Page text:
I think that a novel ways of developing public buy-in to more eco-friendly non-toxic sustainable alternatives and practices and accountability are all around us . One idea is to appeal to peoples inherent tenancies of consumerism and purchase power for home & garden products (i.e., lawn fertilizers, insecticides, etc) to choose more environmentally sound organic and eco-friendly products that are endorsed by media advertisers, organizations, and companies which have good visibility and credibility with the consumer public. An example of this would be to utilize a dynamic sports marketing channel such as Major League Baseball and its commercial affiliates the Home Depot and Scotts Ortho Home and Lawn/ Garden Co.

                                                 

These types of advertising campaigns could both educate citizens/homeowners about safer more responsible lawn care techniques  for home and garden while serving as a powerful mechanism change buying habits  from traditional toxic insecticides, herbicides, and other toxic chemicals homeowners use to safer more sustainable products alternatives.  Obviously the major preventitive or hindering factor of such a social consumerist paradigm shift would be an analysis of the cost  benefit ratio from the business minds. These campaigns  could be leveraged , however, with the production and marketing companies  by utilizing the power and influence of social media, the public, and most importantly organizations like Major League Baseball and the NFL in conjunction with retailers like Lowe’s,  Home Depot and Target who have the financial wherewithal $$ to  orchestrate such eco-friendly campaigns.

After watching the film [SAFE] in class I began thinking about how incredibly horrible it must be to be a person with environmental illness or Multiple Chemical Sensitivity (MCS) (or anyone for that matter) to live in Los Angeles!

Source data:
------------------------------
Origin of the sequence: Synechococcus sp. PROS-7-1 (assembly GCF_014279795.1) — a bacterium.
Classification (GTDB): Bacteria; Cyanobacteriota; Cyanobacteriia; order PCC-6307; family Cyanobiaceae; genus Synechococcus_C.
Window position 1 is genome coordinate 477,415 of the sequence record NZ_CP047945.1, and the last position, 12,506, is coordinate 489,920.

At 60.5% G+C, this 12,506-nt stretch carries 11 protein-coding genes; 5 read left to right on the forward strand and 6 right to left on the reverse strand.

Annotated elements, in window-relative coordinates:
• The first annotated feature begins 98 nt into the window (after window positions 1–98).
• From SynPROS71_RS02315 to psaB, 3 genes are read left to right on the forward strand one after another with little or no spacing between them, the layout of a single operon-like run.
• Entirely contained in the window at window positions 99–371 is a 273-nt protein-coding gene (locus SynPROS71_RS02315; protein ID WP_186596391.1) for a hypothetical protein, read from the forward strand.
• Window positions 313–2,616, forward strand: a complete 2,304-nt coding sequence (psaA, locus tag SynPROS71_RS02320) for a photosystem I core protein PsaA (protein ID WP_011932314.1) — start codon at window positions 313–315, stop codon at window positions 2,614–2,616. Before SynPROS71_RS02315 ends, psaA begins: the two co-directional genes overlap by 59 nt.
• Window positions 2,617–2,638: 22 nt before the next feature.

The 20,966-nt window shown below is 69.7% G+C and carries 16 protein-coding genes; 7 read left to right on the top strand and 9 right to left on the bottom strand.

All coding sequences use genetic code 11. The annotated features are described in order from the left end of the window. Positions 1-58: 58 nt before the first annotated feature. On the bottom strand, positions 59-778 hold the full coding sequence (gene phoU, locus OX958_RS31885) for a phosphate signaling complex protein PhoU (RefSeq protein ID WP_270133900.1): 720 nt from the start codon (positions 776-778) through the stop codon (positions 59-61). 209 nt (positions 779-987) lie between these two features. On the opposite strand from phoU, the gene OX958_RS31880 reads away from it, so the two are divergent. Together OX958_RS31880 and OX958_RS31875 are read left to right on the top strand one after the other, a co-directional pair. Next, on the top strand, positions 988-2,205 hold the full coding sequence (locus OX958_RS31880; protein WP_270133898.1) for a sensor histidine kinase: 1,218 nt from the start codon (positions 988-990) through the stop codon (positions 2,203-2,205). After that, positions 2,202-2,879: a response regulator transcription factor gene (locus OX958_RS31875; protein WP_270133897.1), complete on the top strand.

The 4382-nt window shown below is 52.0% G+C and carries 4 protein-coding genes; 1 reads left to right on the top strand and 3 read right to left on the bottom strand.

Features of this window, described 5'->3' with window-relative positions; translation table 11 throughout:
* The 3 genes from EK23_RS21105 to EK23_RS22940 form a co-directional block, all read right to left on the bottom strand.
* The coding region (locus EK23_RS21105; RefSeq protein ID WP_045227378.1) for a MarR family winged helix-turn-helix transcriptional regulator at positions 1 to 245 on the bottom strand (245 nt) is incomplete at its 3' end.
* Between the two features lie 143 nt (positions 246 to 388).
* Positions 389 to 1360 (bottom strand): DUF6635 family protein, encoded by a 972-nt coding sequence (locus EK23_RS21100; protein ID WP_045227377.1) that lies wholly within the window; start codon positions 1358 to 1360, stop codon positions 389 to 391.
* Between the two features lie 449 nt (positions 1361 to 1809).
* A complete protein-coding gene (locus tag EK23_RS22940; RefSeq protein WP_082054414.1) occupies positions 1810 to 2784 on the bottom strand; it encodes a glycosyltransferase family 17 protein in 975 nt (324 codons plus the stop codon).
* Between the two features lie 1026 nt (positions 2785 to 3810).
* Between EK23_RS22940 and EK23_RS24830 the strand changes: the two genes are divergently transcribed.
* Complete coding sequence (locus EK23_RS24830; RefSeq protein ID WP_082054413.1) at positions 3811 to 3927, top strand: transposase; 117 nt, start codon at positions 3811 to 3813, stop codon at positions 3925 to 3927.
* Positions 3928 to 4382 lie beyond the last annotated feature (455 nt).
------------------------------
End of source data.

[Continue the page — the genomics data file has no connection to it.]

In terms of overall environmental quality and daily life interaction/exposure of chemicals and toxins, Los Angeles County ranks as one of the worst in the world. Several Environmental scorecard monitoring


agencies have L.A. County ranked higher than the 90th percentile in all : Total environmental releases, Cancer risk score (air and water releases), Noncancer risk score (air and water releases),Air releases of recognized carcinogens:Air releases of recognized developmental toxicants:Air releases of recognized reproductive toxicants. From 2006- 2008, Los Angeles County was deemed by the American Lung Association as in the top 2 of the most polluted in the country with short-term particle pollution and year-round particle pollution.

Dr. Lisa Wade, a prominent sociologist from Occidental College in Orange County along with other  Environmental sociologists in the L.A. County Area have noted that environmental toxicity is most concentrated in communities that include a disproportionate proportion of poor, working class, and non-white people.  Dr. Wade compares the locations of toxic release facilities (green) with the percentage of people of color in neighborhoods in and near Los Angeles (yellow = 0-40 percent people of color; red = 80-100 percent of color).  The apparent overlap is striking.

In consideration of all the toxic chemical exposure that one can interact with during their daily life in Los Angeles it is truly hard to believe that anyone would want to live there.  Maybe the city of Los Angeles will one day awake to the fact that they issues of major toxic proportions  aside from the mental state of Kobe Bryant.

Sources:

wikipedia

http://www.oxy.edu

I recently watched this video on ESPN’s E60 report with Jeremy Schapp. This is a very interesting and well-articulated documentary on the continuous aftermath nearly  27 years after the Union Carbide India Limited (UCIL) pesticide plant in Bhopal, India became the site of one of the world’s most virulent and devastating industrial chemical spills .